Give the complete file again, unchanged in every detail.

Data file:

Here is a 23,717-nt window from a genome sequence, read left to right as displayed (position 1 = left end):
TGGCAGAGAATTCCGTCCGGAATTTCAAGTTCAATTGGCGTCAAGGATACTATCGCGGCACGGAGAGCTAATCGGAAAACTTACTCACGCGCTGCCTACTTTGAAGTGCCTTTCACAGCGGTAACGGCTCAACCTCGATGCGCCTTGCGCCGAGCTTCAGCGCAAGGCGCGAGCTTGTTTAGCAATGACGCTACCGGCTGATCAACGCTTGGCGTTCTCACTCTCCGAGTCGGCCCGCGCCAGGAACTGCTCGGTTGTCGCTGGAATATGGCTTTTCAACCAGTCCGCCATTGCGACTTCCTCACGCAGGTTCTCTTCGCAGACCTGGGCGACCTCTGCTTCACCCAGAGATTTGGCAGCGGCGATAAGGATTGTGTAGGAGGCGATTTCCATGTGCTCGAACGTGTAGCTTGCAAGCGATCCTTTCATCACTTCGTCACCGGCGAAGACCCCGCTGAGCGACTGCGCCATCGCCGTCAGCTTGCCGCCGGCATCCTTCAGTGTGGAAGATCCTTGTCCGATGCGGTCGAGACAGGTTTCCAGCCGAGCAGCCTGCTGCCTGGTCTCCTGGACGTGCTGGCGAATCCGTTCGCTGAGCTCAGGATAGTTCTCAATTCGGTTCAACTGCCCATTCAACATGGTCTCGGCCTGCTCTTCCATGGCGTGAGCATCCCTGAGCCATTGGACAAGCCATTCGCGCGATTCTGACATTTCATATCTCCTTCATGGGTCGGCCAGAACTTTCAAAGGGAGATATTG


Here is a 23,717-nt window from a genome sequence, read left to right as displayed (position 1 = left end):
TGGCAGAGAATTCCGTCCGGAATTTCAAGTTCAATTGGCGTCAAGGATACTATCGCGGCACGGAGAGCTAATCGGAAAACTTACTCACGCGCTGCCTACTTTGAAGTGCCTTTCACAGCGGTAACGGCTCAACCTCGATGCGCCTTGCGCCGAGCTTCAGCGCAAGGCGCGAGCTTGTTTAGCAATGACGCTACCGGCTGATCAACGCTTGGCGTTCTCACTCTCCGAGTCGGCCCGCGCCAGGAACTGCTCGGTTGTCGCTGGAATATGGCTTTTCAACCAGTCCGCCATTGCGACTTCCTCACGCAGGTTCTCTTCGCAGACCTGGGCGACCTCTGCTTCACCCAGAGATTTGGCAGCGGCGATAAGGATTGTGTAGGAGGCGATTTCCATGTGCTCGAACGTGTAGCTTGCAAGCGATCCTTTCATCACTTCGTCACCGGCGAAGACCCCGCTGAGCGACTGCGCCATCGCCGTCAGCTTGCCGCCGGCATCCTTCAGTGTGGAAGATCCTTGTCCGATGCGGTCGAGACAGGTTTCCAGCCGAGCAGCCTGCTGCCTGGTCTCCTGGACGTGCTGGCGAATCCGTTCGCTGAGCTCAGGATAGTTCTCAATTCGGTTCAACTGCCCATTCAACATGGTCTCGGCCTGCTCTTCCATGGCGTGAGCATCCCTGAGCCATTGGACAAGCCATTCGCGCGATTCTGACATTTCATATCTCCTTCATGGGTCGGCCAGAACTTTCAAAGGGAGATATTG